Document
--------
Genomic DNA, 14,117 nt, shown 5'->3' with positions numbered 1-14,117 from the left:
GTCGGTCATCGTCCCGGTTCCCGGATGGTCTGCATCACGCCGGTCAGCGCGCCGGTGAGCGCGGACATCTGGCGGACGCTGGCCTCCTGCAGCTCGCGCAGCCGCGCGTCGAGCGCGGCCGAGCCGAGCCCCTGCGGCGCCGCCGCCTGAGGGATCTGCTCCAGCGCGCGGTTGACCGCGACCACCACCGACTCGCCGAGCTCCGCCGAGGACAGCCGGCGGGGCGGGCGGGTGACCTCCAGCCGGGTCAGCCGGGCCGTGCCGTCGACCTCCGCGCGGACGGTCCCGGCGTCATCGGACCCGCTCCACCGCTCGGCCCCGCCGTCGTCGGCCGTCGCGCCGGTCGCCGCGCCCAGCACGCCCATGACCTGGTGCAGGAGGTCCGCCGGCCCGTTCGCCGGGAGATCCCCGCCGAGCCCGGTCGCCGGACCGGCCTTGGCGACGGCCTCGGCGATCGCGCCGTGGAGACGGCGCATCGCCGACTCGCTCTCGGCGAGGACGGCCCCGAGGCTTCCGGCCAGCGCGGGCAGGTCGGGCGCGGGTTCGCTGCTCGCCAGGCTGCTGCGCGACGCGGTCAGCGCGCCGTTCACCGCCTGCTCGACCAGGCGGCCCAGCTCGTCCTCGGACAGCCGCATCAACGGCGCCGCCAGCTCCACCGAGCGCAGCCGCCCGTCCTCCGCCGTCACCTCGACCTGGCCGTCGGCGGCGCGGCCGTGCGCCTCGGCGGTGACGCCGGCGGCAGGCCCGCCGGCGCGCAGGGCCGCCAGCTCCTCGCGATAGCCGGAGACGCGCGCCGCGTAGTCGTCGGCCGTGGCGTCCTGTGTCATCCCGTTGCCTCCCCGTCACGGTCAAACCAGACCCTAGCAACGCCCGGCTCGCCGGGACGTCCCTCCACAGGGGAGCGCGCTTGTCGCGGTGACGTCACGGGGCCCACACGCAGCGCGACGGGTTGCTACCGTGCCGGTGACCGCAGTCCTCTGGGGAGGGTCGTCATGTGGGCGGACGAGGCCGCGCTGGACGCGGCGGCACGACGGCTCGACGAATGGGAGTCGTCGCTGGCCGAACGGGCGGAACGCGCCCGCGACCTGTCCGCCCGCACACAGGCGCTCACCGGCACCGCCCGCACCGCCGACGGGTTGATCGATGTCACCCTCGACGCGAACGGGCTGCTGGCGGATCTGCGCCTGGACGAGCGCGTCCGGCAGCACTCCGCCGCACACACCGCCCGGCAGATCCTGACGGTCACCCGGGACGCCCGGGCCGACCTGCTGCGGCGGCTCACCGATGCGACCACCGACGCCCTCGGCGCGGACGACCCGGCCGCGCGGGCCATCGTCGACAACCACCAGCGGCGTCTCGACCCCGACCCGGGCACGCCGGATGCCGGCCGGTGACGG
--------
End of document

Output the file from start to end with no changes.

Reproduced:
Genomic DNA, 14,117 nt, shown 5'->3' with positions numbered 1-14,117 from the left:
GTCGGTCATCGTCCCGGTTCCCGGATGGTCTGCATCACGCCGGTCAGCGCGCCGGTGAGCGCGGACATCTGGCGGACGCTGGCCTCCTGCAGCTCGCGCAGCCGCGCGTCGAGCGCGGCCGAGCCGAGCCCCTGCGGCGCCGCCGCCTGAGGGATCTGCTCCAGCGCGCGGTTGACCGCGACCACCACCGACTCGCCGAGCTCCGCCGAGGACAGCCGGCGGGGCGGGCGGGTGACCTCCAGCCGGGTCAGCCGGGCCGTGCCGTCGACCTCCGCGCGGACGGTCCCGGCGTCATCGGACCCGCTCCACCGCTCGGCCCCGCCGTCGTCGGCCGTCGCGCCGGTCGCCGCGCCCAGCACGCCCATGACCTGGTGCAGGAGGTCCGCCGGCCCGTTCGCCGGGAGATCCCCGCCGAGCCCGGTCGCCGGACCGGCCTTGGCGACGGCCTCGGCGATCGCGCCGTGGAGACGGCGCATCGCCGACTCGCTCTCGGCGAGGACGGCCCCGAGGCTTCCGGCCAGCGCGGGCAGGTCGGGCGCGGGTTCGCTGCTCGCCAGGCTGCTGCGCGACGCGGTCAGCGCGCCGTTCACCGCCTGCTCGACCAGGCGGCCCAGCTCGTCCTCGGACAGCCGCATCAACGGCGCCGCCAGCTCCACCGAGCGCAGCCGCCCGTCCTCCGCCGTCACCTCGACCTGGCCGTCGGCGGCGCGGCCGTGCGCCTCGGCGGTGACGCCGGCGGCAGGCCCGCCGGCGCGCAGGGCCGCCAGCTCCTCGCGATAGCCGGAGACGCGCGCCGCGTAGTCGTCGGCCGTGGCGTCCTGTGTCATCCCGTTGCCTCCCCGTCACGGTCAAACCAGACCCTAGCAACGCCCGGCTCGCCGGGACGTCCCTCCACAGGGGAGCGCGCTTGTCGCGGTGACGTCACGGGGCCCACACGCAGCGCGACGGGTTGCTACCGTGCCGGTGACCGCAGTCCTCTGGGGAGGGTCGTCATGTGGGCGGACGAGGCCGCGCTGGACGCGGCGGCACGACGGCTCGACGAATGGGAGTCGTCGCTGGCCGAACGGGCGGAACGCGCCCGCGACCTGTCCGCCCGCACACAGGCGCTCACCGGCACCGCCCGCACCGCCGACGGGTTGATCGATGTCACCCTCGACGCGAACGGGCTGCTGGCGGATCTGCGCCTGGACGAGCGCGTCCGGCAGCACTCCGCCGCACACACCGCCCGGCAGATCCTGACGGTCACCCGGGACGCCCGGGCCGACCTGCTGCGGCGGCTCACCGATGCGACCACCGACGCCCTCGGCGCGGACGACCCGGCCGCGCGGGCCATCGTCGACAACCACCAGCGGCGTCTCGACCCCGACCCGGGCACGCCGGATGCCGGCCGGTGACGG